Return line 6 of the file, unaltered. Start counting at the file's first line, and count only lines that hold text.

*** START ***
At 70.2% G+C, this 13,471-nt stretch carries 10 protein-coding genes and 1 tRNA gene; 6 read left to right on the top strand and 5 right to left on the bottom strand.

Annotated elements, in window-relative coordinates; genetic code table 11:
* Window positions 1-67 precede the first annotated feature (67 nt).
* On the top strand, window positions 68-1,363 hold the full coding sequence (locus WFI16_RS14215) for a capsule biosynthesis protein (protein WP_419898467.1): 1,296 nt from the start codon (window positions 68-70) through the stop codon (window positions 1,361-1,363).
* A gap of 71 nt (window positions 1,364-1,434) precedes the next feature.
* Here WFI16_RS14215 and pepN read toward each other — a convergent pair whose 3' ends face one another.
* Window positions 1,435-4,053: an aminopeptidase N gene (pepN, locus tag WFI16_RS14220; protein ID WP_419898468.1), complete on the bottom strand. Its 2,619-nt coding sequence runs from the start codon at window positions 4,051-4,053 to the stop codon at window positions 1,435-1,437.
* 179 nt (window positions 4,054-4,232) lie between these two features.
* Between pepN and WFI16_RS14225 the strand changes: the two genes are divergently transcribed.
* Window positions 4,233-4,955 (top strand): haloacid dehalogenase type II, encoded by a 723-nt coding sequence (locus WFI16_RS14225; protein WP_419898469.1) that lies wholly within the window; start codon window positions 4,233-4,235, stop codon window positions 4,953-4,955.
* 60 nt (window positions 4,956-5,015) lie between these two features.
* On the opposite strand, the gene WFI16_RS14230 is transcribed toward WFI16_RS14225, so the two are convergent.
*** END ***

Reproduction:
* Here WFI16_RS14215 and pepN read toward each other — a convergent pair whose 3' ends face one another.